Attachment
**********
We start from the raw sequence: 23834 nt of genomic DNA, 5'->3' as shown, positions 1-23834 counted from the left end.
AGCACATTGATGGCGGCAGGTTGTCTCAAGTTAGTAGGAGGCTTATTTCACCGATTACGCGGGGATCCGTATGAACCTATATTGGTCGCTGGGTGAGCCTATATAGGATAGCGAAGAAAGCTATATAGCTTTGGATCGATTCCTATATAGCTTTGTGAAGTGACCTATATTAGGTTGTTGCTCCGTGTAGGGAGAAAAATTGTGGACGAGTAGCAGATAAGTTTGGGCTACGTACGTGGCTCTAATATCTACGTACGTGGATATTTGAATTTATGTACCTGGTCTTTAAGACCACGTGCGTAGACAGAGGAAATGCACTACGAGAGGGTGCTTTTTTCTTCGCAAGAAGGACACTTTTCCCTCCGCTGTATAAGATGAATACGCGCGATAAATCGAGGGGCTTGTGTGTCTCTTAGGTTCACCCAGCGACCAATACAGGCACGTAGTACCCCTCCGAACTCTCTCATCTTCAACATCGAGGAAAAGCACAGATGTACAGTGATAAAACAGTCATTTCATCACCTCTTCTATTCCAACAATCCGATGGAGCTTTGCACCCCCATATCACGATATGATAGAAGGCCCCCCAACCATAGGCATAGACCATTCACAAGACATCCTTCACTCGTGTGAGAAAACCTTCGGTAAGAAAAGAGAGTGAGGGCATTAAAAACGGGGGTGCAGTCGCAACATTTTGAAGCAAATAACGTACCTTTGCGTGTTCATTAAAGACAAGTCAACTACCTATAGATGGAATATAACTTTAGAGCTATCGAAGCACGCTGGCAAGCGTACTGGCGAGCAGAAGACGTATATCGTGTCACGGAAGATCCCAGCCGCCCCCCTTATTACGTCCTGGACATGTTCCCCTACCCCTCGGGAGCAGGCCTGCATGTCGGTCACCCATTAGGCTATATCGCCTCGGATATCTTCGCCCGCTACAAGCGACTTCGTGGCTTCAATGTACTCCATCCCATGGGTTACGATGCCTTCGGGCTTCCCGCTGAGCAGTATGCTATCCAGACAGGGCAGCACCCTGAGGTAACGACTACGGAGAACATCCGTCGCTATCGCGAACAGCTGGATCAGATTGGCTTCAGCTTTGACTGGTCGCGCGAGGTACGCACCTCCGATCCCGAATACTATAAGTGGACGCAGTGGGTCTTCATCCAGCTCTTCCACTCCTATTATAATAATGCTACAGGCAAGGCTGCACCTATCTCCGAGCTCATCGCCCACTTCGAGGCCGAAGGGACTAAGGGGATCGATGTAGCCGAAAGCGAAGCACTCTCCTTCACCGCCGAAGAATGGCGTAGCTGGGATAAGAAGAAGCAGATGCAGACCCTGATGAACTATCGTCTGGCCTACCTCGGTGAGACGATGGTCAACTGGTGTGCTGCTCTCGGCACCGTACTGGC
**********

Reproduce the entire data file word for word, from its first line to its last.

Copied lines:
We start from the raw sequence: 23834 nt of genomic DNA, 5'->3' as shown, positions 1-23834 counted from the left end.
AGCACATTGATGGCGGCAGGTTGTCTCAAGTTAGTAGGAGGCTTATTTCACCGATTACGCGGGGATCCGTATGAACCTATATTGGTCGCTGGGTGAGCCTATATAGGATAGCGAAGAAAGCTATATAGCTTTGGATCGATTCCTATATAGCTTTGTGAAGTGACCTATATTAGGTTGTTGCTCCGTGTAGGGAGAAAAATTGTGGACGAGTAGCAGATAAGTTTGGGCTACGTACGTGGCTCTAATATCTACGTACGTGGATATTTGAATTTATGTACCTGGTCTTTAAGACCACGTGCGTAGACAGAGGAAATGCACTACGAGAGGGTGCTTTTTTCTTCGCAAGAAGGACACTTTTCCCTCCGCTGTATAAGATGAATACGCGCGATAAATCGAGGGGCTTGTGTGTCTCTTAGGTTCACCCAGCGACCAATACAGGCACGTAGTACCCCTCCGAACTCTCTCATCTTCAACATCGAGGAAAAGCACAGATGTACAGTGATAAAACAGTCATTTCATCACCTCTTCTATTCCAACAATCCGATGGAGCTTTGCACCCCCATATCACGATATGATAGAAGGCCCCCCAACCATAGGCATAGACCATTCACAAGACATCCTTCACTCGTGTGAGAAAACCTTCGGTAAGAAAAGAGAGTGAGGGCATTAAAAACGGGGGTGCAGTCGCAACATTTTGAAGCAAATAACGTACCTTTGCGTGTTCATTAAAGACAAGTCAACTACCTATAGATGGAATATAACTTTAGAGCTATCGAAGCACGCTGGCAAGCGTACTGGCGAGCAGAAGACGTATATCGTGTCACGGAAGATCCCAGCCGCCCCCCTTATTACGTCCTGGACATGTTCCCCTACCCCTCGGGAGCAGGCCTGCATGTCGGTCACCCATTAGGCTATATCGCCTCGGATATCTTCGCCCGCTACAAGCGACTTCGTGGCTTCAATGTACTCCATCCCATGGGTTACGATGCCTTCGGGCTTCCCGCTGAGCAGTATGCTATCCAGACAGGGCAGCACCCTGAGGTAACGACTACGGAGAACATCCGTCGCTATCGCGAACAGCTGGATCAGATTGGCTTCAGCTTTGACTGGTCGCGCGAGGTACGCACCTCCGATCCCGAATACTATAAGTGGACGCAGTGGGTCTTCATCCAGCTCTTCCACTCCTATTATAATAATGCTACAGGCAAGGCTGCACCTATCTCCGAGCTCATCGCCCACTTCGAGGCCGAAGGGACTAAGGGGATCGATGTAGCCGAAAGCGAAGCACTCTCCTTCACCGCCGAAGAATGGCGTAGCTGGGATAAGAAGAAGCAGATGCAGACCCTGATGAACTATCGTCTGGCCTACCTCGGTGAGACGATGGTCAACTGGTGTGCTGCTCTCGGCACCGTACTGGC